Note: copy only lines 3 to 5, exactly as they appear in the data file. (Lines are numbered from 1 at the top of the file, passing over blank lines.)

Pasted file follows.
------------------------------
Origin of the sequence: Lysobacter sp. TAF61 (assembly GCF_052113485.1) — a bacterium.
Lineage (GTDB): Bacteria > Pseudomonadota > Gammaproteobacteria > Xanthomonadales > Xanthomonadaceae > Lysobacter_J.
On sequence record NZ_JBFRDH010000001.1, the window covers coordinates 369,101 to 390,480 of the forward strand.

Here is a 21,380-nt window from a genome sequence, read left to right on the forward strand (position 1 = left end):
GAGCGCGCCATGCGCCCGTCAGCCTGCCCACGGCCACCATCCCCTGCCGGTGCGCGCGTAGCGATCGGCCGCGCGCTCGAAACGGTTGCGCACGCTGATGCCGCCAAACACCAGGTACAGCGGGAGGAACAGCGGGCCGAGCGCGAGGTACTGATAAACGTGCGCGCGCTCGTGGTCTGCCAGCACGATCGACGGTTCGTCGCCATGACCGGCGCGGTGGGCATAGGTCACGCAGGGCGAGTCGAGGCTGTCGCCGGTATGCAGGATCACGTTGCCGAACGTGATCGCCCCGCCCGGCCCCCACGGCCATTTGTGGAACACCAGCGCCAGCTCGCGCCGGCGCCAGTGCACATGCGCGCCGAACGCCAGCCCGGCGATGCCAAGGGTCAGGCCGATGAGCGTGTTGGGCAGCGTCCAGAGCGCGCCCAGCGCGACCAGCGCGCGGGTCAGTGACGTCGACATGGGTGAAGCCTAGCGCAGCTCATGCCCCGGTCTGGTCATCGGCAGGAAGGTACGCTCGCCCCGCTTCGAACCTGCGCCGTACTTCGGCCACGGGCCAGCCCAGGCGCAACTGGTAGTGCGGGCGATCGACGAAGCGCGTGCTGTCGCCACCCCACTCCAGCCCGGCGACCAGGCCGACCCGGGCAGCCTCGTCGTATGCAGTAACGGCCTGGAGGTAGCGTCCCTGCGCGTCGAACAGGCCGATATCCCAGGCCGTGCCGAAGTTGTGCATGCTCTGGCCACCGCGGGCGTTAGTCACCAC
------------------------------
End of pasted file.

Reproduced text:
On sequence record NZ_JBFRDH010000001.1, the window covers coordinates 369,101 to 390,480 of the forward strand.

Here is a 21,380-nt window from a genome sequence, read left to right on the forward strand (position 1 = left end):
GAGCGCGCCATGCGCCCGTCAGCCTGCCCACGGCCACCATCCCCTGCCGGTGCGCGCGTAGCGATCGGCCGCGCGCTCGAAACGGTTGCGCACGCTGATGCCGCCAAACACCAGGTACAGCGGGAGGAACAGCGGGCCGAGCGCGAGGTACTGATAAACGTGCGCGCGCTCGTGGTCTGCCAGCACGATCGACGGTTCGTCGCCATGACCGGCGCGGTGGGCATAGGTCACGCAGGGCGAGTCGAGGCTGTCGCCGGTATGCAGGATCACGTTGCCGAACGTGATCGCCCCGCCCGGCCCCCACGGCCATTTGTGGAACACCAGCGCCAGCTCGCGCCGGCGCCAGTGCACATGCGCGCCGAACGCCAGCCCGGCGATGCCAAGGGTCAGGCCGATGAGCGTGTTGGGCAGCGTCCAGAGCGCGCCCAGCGCGACCAGCGCGCGGGTCAGTGACGTCGACATGGGTGAAGCCTAGCGCAGCTCATGCCCCGGTCTGGTCATCGGCAGGAAGGTACGCTCGCCCCGCTTCGAACCTGCGCCGTACTTCGGCCACGGGCCAGCCCAGGCGCAACTGGTAGTGCGGGCGATCGACGAAGCGCGTGCTGTCGCCACCCCACTCCAGCCCGGCGACCAGGCCGACCCGGGCAGCCTCGTCGTATGCAGTAACGGCCTGGAGGTAGCGTCCCTGCGCGTCGAACAGGCCGATATCCCAGGCCGTGCCGAAGTTGTGCATGCTCTGGCCACCGCGGGCGTTAGTCACCAC